Most New Testament books fall into three groups. Misattributed writings is the first group, which includes the four gospels. They were actually written anonymously. Then there are homonymous writings. These have the same name on them as someone famous, but are not written by that famous person. The book of James was written by someone named James, but not James, the brother of Jesus, as the church fathers assumed. Lastly are the pseudepigraphic writings which are forgeries written under someone else’s name, like many of the letters attributed to Paul. They were written by later followers using his name and thus giving his authority to their writings.
After spending a fascinating chapter on who did and did not write the New Testament texts, Ehrman moves on to the center of it all, Jesus. This is even more fascinating and revealing. A careful analysis of what the biblical authors say about Jesus placed in the context of history at that time brings conclusions as convincing as they are startling; and that are quite different from how Christians now view Jesus. Again, this is so good that I do not want to spoil this chapter for any readers so I will only pull this quote from the chapter: “For over a century now… the majority of scholars in Europe and North America have understood Jesus as a Jewish apocalyptic prophet”(156). Based on the evidence they do not believe that Jesus saw himself as the son of God, but merely another prophet. Like Ehrman said, he’s letting the cat out of the bag - and it is one big cat.
The next cat to leap out of the bag is how the New Testament canon was formed. "The problem in the development in the canon of scripture was that each and every one of the competitive groups of Christians - each of them insisting they were right, each trying to win converts - had sacred books that authorized their points of view. And most of these books claimed to be written by apostles. Who was right? The canon that emerged from these debates represented the books favored by the group that ended up winning. It did not happen overnight. In fact, it took centuries”(191).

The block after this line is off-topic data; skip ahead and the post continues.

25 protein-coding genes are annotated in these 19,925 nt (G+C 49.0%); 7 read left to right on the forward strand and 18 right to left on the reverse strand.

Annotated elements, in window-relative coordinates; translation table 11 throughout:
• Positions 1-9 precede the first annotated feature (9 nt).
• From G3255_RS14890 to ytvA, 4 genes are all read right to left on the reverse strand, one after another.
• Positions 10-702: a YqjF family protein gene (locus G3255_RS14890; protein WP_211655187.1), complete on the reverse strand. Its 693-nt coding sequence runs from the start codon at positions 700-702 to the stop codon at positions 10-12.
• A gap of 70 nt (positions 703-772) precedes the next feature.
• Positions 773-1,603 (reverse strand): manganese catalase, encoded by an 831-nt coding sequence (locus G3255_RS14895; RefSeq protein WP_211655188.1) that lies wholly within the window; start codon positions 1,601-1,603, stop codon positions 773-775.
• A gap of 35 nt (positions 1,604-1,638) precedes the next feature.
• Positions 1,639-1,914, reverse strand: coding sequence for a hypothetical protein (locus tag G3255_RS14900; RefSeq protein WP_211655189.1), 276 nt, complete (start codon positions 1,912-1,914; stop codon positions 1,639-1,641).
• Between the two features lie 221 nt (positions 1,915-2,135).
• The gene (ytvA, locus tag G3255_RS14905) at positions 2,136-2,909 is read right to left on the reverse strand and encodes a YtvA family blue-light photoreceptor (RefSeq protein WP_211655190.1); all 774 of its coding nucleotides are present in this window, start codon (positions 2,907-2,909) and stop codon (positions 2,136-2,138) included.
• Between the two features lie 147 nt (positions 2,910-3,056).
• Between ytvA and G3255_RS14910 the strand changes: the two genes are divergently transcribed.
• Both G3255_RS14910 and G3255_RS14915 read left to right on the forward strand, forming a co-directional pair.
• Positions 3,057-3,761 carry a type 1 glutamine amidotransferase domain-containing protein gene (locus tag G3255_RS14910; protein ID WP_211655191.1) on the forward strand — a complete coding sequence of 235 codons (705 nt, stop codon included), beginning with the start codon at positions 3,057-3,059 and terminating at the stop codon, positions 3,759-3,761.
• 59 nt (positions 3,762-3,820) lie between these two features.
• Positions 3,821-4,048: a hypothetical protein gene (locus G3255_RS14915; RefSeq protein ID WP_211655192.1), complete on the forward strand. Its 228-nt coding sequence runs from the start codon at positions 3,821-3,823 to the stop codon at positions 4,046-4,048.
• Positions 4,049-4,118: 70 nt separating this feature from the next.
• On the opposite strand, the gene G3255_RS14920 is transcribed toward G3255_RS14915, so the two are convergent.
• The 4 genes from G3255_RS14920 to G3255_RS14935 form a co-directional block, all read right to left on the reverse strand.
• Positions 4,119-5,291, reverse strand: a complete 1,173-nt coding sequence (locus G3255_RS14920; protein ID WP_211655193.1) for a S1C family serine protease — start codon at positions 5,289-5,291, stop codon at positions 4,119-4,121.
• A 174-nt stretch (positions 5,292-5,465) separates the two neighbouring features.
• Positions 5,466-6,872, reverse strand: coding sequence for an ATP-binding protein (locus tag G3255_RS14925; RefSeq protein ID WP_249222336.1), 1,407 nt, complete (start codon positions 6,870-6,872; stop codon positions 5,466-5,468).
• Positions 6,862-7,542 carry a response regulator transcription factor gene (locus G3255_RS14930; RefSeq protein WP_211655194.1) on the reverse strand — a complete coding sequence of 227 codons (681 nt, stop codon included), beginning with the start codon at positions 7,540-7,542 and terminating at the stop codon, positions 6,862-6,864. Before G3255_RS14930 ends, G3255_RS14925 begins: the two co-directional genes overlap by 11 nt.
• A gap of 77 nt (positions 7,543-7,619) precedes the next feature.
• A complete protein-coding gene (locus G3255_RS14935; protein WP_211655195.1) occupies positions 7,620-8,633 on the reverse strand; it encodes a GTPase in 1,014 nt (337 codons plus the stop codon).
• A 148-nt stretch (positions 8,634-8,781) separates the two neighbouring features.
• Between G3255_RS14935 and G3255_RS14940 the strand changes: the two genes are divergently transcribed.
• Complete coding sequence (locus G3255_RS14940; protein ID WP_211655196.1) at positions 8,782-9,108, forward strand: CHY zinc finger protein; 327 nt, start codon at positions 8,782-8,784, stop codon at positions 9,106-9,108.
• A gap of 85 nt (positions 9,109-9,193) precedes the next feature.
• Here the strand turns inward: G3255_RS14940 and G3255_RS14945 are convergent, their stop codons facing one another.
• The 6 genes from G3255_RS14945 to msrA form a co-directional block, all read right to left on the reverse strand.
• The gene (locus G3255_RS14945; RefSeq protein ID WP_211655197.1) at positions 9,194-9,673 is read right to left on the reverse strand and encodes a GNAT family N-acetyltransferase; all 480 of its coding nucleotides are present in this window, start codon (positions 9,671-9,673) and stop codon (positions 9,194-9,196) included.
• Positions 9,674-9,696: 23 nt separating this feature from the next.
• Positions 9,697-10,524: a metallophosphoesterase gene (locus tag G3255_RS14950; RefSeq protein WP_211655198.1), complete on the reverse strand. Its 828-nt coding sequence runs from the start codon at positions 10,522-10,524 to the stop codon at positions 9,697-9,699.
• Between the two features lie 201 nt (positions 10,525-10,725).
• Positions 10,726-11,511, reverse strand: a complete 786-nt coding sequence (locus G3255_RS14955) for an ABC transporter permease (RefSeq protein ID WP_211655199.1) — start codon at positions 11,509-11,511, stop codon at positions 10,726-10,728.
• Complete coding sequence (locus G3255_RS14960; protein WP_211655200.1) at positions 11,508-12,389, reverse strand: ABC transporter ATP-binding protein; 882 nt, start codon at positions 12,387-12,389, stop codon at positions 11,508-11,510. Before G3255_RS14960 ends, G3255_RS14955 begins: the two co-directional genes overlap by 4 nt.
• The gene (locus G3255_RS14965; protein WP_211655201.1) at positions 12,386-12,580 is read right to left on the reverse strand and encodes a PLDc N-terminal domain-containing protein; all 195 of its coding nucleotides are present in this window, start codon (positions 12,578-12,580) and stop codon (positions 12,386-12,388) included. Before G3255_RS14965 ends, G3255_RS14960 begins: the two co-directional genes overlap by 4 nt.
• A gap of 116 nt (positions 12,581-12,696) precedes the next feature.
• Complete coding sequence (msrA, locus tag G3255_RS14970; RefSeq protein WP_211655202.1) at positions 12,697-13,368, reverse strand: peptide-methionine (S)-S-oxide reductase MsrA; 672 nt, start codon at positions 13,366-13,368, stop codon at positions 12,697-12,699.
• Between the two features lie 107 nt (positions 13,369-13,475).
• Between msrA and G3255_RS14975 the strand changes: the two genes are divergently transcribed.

Ehrman surveys some of the major Christian sects and how they differed and argued with each other, and as the centuries went by the Christianity that finally won out was far removed from the original Christian beliefs. “The group that won out did not represent the teachings of Jesus or of his apostles. For example, none of the apostles claimed that Jesus was ‘fully God and fully man‘… as the fourth-century Nicene Creed maintained”(215).
Ehrman concludes the book by considering the question of how biblical scholarship may impact a believer’s faith. It is an interesting chapter and Ehrman explains the role it played in his loss of faith, which was important but not decisive. He does not see his book with its historic-critical approach as an attack on Christianity - nor he says, do many Christians. Instead, what biblical scholars have learned has given some Christians a better historical understanding of their religion. As impressed as I am with Ehrman’s knowledge and analysis of early Christianity I find that I cannot agree much with him philosophically. That Christians, be they biblical scholars (most are Christian) or their students, can retain their faith anyhow in light of what biblical criticism has revealed only demonstrates what faith really means: holding a belief despite lack of evidence and contrary to reason. Ehrman's book and others like it are, by their nature, regardless of their intent, overwhelming attacks on Christianity simply by virtue of reporting and explaining the facts and realities that Christian beliefs fly in the face of. If I were a Christian, learning what is in books like Jesus, Interrupted would end my faith. For me they would be painfully clear in explaining how man-made religion is.
Examining the Bible and early Christianity like any other area of study as done in Jesus, Interrupted shows us, as Ehrman intends to show us, they are very man-made. We have this holy book that has been of foremost importance in Western civilization, yet the original texts that comprise it are lost, the surviving texts are copies that are from centuries later and are all different; also there is the problem of forgeries and later additions and omissions to the biblical texts; much of the history in it is inaccurate; and beliefs about God, Jesus, heaven and hell, etc., are known to be very man-made. Ehrman does a great job of explaining all that and more. Jesus, Interrupted offers one a thorough look into the origins and history of the most significant Christian beliefs - and the bottom line is there is not much there, just the say-so of the religion’s originators. "The Bible is not a unity, it is a massive plurality. God did not write the Bible, people did“(279).